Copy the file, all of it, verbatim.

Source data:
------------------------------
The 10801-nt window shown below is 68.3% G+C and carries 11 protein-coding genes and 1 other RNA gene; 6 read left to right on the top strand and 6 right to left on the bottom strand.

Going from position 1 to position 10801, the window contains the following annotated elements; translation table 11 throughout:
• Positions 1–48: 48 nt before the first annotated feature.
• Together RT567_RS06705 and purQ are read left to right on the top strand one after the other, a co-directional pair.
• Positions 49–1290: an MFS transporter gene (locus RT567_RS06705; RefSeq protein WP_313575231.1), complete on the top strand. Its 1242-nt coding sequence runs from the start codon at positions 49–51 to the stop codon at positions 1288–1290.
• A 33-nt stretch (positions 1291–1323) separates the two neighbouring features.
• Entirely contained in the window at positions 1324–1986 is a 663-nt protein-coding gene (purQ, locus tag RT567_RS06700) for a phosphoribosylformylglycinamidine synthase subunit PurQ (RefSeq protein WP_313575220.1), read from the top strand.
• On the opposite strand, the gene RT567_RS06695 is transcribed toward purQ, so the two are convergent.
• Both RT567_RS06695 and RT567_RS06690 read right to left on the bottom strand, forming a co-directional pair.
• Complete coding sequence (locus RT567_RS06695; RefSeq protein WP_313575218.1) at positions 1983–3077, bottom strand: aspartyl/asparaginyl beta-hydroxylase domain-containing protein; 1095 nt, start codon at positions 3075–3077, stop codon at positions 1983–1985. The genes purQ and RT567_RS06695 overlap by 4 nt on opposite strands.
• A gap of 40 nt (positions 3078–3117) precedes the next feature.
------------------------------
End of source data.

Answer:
The 10801-nt window shown below is 68.3% G+C and carries 11 protein-coding genes and 1 other RNA gene; 6 read left to right on the top strand and 6 right to left on the bottom strand.

Going from position 1 to position 10801, the window contains the following annotated elements; translation table 11 throughout:
• Positions 1–48: 48 nt before the first annotated feature.
• Together RT567_RS06705 and purQ are read left to right on the top strand one after the other, a co-directional pair.
• Positions 49–1290: an MFS transporter gene (locus RT567_RS06705; RefSeq protein WP_313575231.1), complete on the top strand. Its 1242-nt coding sequence runs from the start codon at positions 49–51 to the stop codon at positions 1288–1290.
• A 33-nt stretch (positions 1291–1323) separates the two neighbouring features.
• Entirely contained in the window at positions 1324–1986 is a 663-nt protein-coding gene (purQ, locus tag RT567_RS06700) for a phosphoribosylformylglycinamidine synthase subunit PurQ (RefSeq protein WP_313575220.1), read from the top strand.
• On the opposite strand, the gene RT567_RS06695 is transcribed toward purQ, so the two are convergent.
• Both RT567_RS06695 and RT567_RS06690 read right to left on the bottom strand, forming a co-directional pair.
• Complete coding sequence (locus RT567_RS06695; RefSeq protein WP_313575218.1) at positions 1983–3077, bottom strand: aspartyl/asparaginyl beta-hydroxylase domain-containing protein; 1095 nt, start codon at positions 3075–3077, stop codon at positions 1983–1985. The genes purQ and RT567_RS06695 overlap by 4 nt on opposite strands.
• A gap of 40 nt (positions 3078–3117) precedes the next feature.